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Penetration of Kefalovryso - Polish expedition to Greek caves 2022

The Kefalovryso cave was the final point of this year’s Polish expedition that explored the flooded caves of Greece. Kefalovryso is a mountain spring cave located in a small village of the same name. A group of Polish speleon divers received information about its existence from a Greek friend who assured them that it was
Published: May 20, 2022 - 09:00
Updated: July 23, 2023 - 00:43
Penetration of Kefalovryso – Polish expedition to Greek caves 2022

The Kefalovryso cave was the final point of this year’s Polish expedition that explored the flooded caves of Greece.

Kefalovryso is a mountain spring cave located in a small village of the same name. A group of Polish speleon divers received information about its existence from a Greek friend who assured them that it was worth visiting. The team did not need to be told twice and a few days later they were already heading deep into the cave.

Dry chamber in the cave Diving in the cave Kefalovryso The first difficulties arose long before the plunge. Getting to the cave was quite a challenge. Even with precise coordinates, the group got lost several times on local roads and ended up in someone’s orchard. Looking for the right place, they ended up in the mountain wilderness, where their car had no chance and the plan had to be changed. Toll roads turned out to be much more friendly (although not for the pocket, and during the expedition every penny counts) and led them straight to their destination.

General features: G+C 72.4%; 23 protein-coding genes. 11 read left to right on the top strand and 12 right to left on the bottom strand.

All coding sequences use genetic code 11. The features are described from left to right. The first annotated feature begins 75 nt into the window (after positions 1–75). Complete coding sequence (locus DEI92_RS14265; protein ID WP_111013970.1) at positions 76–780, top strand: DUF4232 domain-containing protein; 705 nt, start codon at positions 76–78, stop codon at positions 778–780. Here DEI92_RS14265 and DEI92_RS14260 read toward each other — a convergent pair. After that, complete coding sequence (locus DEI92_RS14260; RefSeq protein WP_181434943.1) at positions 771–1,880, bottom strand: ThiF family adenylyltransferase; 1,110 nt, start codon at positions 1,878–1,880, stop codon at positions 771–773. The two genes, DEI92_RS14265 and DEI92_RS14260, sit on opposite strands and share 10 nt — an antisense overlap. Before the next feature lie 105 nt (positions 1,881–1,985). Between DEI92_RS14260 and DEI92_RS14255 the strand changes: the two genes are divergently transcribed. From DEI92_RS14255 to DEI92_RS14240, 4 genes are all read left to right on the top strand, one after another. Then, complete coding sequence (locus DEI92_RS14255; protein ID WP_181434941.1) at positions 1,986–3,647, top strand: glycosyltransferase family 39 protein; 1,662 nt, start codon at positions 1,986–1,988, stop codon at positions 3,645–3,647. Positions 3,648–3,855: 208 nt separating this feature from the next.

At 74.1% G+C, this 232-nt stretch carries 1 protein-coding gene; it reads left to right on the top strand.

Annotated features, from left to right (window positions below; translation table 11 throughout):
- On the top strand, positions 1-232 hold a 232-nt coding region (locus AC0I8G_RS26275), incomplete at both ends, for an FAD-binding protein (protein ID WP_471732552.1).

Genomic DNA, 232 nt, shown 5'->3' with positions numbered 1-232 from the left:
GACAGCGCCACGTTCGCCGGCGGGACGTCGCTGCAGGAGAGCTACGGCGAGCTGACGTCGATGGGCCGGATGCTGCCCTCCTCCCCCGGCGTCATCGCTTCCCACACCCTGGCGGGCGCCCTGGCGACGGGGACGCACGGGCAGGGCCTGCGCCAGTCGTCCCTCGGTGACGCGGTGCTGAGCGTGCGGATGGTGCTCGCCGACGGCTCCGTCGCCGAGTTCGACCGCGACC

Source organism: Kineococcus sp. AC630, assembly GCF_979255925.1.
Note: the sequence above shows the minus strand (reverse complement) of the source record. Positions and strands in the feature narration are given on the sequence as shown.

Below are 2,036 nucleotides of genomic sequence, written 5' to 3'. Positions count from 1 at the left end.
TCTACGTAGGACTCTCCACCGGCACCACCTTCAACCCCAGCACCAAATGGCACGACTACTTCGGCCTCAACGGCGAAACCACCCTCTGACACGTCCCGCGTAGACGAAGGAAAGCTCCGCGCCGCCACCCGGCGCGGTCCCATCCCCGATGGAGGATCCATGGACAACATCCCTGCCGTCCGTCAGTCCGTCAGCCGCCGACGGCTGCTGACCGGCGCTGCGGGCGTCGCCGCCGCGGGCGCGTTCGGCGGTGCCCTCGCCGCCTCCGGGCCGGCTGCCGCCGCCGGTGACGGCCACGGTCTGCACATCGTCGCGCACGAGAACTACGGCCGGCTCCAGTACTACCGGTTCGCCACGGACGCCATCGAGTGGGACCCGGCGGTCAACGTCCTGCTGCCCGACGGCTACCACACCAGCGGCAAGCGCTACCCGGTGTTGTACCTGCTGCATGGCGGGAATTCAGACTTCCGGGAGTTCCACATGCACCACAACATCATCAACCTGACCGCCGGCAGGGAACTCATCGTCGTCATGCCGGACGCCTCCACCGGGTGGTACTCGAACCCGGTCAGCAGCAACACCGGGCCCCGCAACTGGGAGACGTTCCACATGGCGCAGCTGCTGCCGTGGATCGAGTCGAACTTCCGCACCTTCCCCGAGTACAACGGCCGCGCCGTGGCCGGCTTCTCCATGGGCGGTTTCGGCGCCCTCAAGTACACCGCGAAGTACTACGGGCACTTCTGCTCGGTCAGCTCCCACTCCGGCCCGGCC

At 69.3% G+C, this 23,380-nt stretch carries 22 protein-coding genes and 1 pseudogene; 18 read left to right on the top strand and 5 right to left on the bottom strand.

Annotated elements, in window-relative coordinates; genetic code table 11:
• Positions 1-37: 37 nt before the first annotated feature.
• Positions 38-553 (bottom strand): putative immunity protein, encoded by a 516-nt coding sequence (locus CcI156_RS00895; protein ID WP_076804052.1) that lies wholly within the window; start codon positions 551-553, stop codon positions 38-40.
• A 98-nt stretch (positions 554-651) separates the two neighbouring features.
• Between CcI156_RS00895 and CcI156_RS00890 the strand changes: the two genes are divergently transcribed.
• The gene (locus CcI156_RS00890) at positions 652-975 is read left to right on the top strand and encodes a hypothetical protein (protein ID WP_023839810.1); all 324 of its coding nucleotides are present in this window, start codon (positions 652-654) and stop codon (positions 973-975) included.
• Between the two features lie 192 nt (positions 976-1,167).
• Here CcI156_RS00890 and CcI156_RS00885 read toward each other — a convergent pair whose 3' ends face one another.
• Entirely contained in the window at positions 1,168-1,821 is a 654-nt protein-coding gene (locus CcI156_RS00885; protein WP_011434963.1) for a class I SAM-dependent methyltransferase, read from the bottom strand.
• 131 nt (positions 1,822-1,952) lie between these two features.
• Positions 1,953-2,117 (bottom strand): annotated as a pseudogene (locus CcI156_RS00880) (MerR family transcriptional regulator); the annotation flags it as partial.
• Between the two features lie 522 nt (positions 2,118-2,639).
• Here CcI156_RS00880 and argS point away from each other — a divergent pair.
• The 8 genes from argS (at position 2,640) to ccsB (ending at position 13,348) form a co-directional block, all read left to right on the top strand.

When the GPS let us know we had arrived we couldn’t believe it anyway. We landed in the centre of a mountain village. It turned out that our destination was a drinking water parade, where every now and then someone came up to get water. In my diving career I have already dived into various strange places, but the village water supply has not happened to me yet. Well, there always has to be the first time reports Sabina Zapiór.

Sabina Zapriór during diving Group of cave divers from Poland caused a little sensation and interest among the local residents. Everyone was curious about what they were doing here and what they would be looking for in their water supply. Talking to the locals was also a great opportunity to do a little research on the cave and get some additional information.

We changed in front of a village pub, seeing a church and cemetery nearby. The locals had a lot of fun with us. One worried man even tried to dissuade us from going under the bridge, saying it was dark and narrow there. Too bad I could not explain to him that this is what I was hoping for, because this is exactly how I like it.

The inhabitants of Kefalovryso told the Polish divers about other divers who had been here two years earlier. They were probably acquaintances who pointed out the cave to the group as being worth a visit.

Diving into the Kefalovryso cave Immersion in the Kefalovryso tunnels